(An expanded lecture that was delivered extemporaneously during the forum:“Self-determination at Last? Bangsamoro Organic Law – Limits, Challenges, and Possibilities” held at the Center for Integrative Development Studies, University of the Philippines Diliman, on 21 February 2019).
QUEZON CITY (MindaNews / 24 February) – Self-determination, a subject close to many hearts among conscious Moro youth and professionals, has elicited many questions. The most crucial, I believe, are these two: what drives the Moro Islamic Liberation Front (MILF) to barter its revolutionary struggle with the Bangsamoro Autonomous Region in Muslim Mindanao (BARMM) through transition process, decommissioning, and normalization? Would it advance or stifle the Moro quest for self-determination?
Admittedly, who can best answer these questions should be core leaders of the MILF as they are the ones who started their version of Moro struggle; they were the ones who experienced the crucible of wars and eventually realized the need to forge peace deals with the Philippine government. We’d long expressed our respect with their decision. Certainly, the reading of those who’d once embraced jihad is different from those who had not.
Yet, people’s views including their questions on Moro struggle should not be dismissed as irrelevant or critical. Now that MILF’s “paradigm shift” has been finally realized, people deserve clarity and guidance amid twists and zigzags of its revolutionary steps with which the previously ascribed Moro struggle for freedom and independence was originally lunched on their behalf. Now with BOL, people are invoked anew with recycled rhetoric of “peace and development.” People deserve answers as they are often the ones who perpetually suffer from pangs of war while their leaders could usually transition to new life and move on just like that.
Some Moro youth, with many cases in the past, were forced to embrace radicalism due to failure to get enlightenment from their elders after they were indoctrinated with what was previously conceived as a cause of sacred struggle that eventually resulted into shifts from integration to secession now back to integration and other “political experiments” in between.
My contribution in this forum would be a reading using what I call “strategic analysis” on current state of Moro struggle. More particularly, it underscores the Bangsamoro Organic Law and the extent to which it resonates with the cause of Moro struggle and the vision of self-determination.
Major documents of the United Nations show that the concept of self-determination has undergone much development from the mandate of U.N. Charter that recognizes the rights of self-determination among nations and peoples. In fact, the U.N. Special Committee on Self-determination came up with declaration on decolonization in the 1960s until quite recently with the project “Third International Decade in the Eradication of Colonialism.” This principle has, in many ways, inspired many minorities worldwide as their movements invariably tried to advance their struggle to new levels.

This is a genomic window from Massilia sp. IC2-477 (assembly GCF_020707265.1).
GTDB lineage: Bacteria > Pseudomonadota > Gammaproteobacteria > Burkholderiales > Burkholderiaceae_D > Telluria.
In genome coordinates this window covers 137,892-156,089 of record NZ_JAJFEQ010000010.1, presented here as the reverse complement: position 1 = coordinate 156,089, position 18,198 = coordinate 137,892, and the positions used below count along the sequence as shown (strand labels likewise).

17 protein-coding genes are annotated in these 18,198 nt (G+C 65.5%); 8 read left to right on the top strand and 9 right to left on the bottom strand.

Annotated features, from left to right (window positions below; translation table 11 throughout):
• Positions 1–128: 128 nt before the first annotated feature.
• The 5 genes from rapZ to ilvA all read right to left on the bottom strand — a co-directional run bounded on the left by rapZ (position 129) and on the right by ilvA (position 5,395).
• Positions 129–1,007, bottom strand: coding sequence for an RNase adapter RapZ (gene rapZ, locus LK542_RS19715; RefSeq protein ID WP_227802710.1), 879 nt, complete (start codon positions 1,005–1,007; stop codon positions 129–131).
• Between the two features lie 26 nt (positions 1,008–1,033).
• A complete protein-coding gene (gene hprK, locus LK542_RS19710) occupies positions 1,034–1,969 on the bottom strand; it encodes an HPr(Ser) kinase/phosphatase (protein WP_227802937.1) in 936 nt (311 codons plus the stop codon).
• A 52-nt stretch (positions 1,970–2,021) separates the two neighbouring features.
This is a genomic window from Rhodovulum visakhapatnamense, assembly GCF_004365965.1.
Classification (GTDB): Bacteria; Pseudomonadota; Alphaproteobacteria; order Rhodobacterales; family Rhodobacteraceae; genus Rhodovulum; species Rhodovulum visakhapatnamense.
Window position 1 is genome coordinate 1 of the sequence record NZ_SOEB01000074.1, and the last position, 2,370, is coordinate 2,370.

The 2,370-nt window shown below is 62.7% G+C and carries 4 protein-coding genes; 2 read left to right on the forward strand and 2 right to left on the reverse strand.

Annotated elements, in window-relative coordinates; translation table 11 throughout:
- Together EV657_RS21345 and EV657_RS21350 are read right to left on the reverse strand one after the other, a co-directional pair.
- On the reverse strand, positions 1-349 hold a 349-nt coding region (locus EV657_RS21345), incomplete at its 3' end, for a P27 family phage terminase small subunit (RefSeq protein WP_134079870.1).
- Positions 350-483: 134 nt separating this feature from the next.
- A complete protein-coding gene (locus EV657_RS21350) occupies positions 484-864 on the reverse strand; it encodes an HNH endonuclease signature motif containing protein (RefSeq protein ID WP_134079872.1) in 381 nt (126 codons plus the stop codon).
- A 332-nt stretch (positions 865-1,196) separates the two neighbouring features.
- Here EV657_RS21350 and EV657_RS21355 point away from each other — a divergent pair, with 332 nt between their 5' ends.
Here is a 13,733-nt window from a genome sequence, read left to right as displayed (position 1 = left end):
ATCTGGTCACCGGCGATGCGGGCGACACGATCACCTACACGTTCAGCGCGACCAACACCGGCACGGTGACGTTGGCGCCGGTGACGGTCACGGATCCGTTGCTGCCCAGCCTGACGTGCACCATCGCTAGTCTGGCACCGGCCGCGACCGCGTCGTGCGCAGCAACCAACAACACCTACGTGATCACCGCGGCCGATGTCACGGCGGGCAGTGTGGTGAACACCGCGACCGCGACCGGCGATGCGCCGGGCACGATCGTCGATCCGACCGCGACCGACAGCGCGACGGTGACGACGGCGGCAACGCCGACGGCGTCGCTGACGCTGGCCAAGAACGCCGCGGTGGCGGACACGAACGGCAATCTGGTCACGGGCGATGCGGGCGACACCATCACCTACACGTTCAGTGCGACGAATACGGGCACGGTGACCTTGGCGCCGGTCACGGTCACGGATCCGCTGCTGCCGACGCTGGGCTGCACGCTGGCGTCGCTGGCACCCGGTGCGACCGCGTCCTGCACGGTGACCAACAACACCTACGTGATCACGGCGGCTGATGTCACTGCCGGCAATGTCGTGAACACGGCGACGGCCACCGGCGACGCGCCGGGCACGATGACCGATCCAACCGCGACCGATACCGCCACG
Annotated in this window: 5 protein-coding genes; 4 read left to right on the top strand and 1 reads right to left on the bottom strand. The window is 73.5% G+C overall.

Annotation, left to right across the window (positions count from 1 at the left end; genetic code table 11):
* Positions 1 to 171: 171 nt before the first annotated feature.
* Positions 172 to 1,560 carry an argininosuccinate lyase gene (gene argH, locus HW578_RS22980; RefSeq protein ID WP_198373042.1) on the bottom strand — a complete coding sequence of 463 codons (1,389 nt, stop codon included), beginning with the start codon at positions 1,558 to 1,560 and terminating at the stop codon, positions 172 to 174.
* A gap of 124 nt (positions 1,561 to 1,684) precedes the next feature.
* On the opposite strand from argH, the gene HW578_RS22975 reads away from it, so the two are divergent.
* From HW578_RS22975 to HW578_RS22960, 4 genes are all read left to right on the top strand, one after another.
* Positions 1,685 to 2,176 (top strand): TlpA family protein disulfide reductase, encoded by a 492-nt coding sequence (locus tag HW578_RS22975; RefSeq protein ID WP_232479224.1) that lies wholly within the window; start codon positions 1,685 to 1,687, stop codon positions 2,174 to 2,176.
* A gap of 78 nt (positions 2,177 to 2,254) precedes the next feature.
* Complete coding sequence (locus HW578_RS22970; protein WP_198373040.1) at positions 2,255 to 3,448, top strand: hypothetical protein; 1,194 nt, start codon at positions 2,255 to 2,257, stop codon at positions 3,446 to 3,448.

This development is not exceptional with Moros. Previously, Moro struggle was simply anchored in history driven with the imperative to resist aggression since colonial and post-colonial period. There was no clear direction until the formation of Moro movements like Moro National Liberation Front, and later, MILF as these latter groups espoused “Moro right to struggle for self-determination.” History provides lever in the struggle of Moro movements as it conjoins in subsequent years with generally accepted principles of self-determination.
Is BOL the answer to Moro struggle for self-determination?
Before elaborating a discourse on this question, let me return to the theme of this forum: “Self-determination at Last? Bangsamoro Organic Law – Limits, Challenges, and Possibilities.”
By the way, I am not part in framing the theme of today’s forum. For consistency, allow me first to organize my thought along the areas inquired.
The theme “self-determination at last?” impresses double-meaning. One, that Moro self-determination is now in its “last” stage; hence, the “end” with certain form of Moro struggle. Two, it expresses an enthusiasm or euphoria that now, with BOL, self-determination is at hand. This is, I think, the major pulse in Moro areas, despite the chagrin, too, in certain quarter. Yet, the question mark tells all. It evokes uncertainty or question whether BOL is the answer to Moro struggle for self-determination.
On the issue about limits of BOL. For one, to simply raise limitation connotes a wholly negative impression on the new law. Thus, one must primarily speak of BOL’s opportunities before being pinned down on limitation of said organic act.
Understandably, as “opportunities” are already outlined in the said law with commitments and supports expressed by President Rodrigo Duterte and other government officials and international entities, it must be the reason why the issue on limits of BOL is raised. (To be continued).
[MindaViews is opinion section of MindaNews. Julkipli Wadi is Professor of Islamic Studies at the University of the Philippines].